jQuery Vertical Timeline by MinnPost
Rubular regular expression editor for Ruby
UltraEdit text editor (Windows only)
• Tom MacWright’s Mistakes interactive JS editor
Sphinx open source search engine
• NPR’s App Template project template for client-side apps
ILENE the polite coding language (from Jeff Larson)
Django Bakery helps bake your Django site out as flat files
Invar generates map tiles from a Mapnik configuration
Table Capture Chrome extension grabs table HTML and drops it into a Google doc
TableTools2 Firefox extension allows you to copy and manipulate table data from the Web
Haystax point-and-click data collection
• Sisi Wei’s presentation framework
Bank Tracker contains data on every FDIC bank
Shpescape converts shape files to TopoJSON
Numeric.js JavaScript library for numerical calculations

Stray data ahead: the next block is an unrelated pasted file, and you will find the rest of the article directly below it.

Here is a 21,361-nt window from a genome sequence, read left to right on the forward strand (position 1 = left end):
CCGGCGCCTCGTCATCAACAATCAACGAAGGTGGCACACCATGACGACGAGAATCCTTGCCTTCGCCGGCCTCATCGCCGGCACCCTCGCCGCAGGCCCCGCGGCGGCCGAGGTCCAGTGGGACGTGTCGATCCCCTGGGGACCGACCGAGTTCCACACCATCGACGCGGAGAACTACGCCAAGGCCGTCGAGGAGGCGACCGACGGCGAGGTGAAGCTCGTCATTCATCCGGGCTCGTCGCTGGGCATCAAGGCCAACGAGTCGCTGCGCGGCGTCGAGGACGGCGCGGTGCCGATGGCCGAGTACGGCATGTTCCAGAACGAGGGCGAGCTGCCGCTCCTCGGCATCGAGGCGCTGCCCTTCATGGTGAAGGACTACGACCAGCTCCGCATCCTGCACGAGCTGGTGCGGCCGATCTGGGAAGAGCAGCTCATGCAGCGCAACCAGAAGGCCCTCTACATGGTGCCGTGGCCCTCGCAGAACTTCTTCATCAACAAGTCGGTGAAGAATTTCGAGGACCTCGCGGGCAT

Pixel Ping pixel tracker
Helium Scraper extracts website data into structured formats such as CSV and XML
Choose Your Own Adventure plug-in from Mother Jones
Timeline JS
• The WNYC interactive Bingo card generator
Proof Finder search email and other unstructured data (designed for lawyers and investigators)
Paper of the Congressional Record (requires a key from Sunlight Labs)
YUI, an open source JavaScript and CSS library for developing interactive applications
Tarbell Google docs-driven CMS from the Chicago Tribune apps team (currently in alpha)
• Chase Davis’s FEC Standardizer code and explainer
• Al Shaw’s Dirtyword Ruby script cleans HTML from Word docs.

Jump to
Presentations & Tutorials | Software & Tools | References | Work Samples


• Jeff Larson recommends “Eloquent JavaScript” as the best book for learning JS
Mike Bostock’s d3.js tutorials (from Sharon Machlis)
Scott Murray’s d3.js tutorials (from Sharon Machlis)
How to select, create & remove elements in d3.js (from Jerome Cukier and Scott Murray)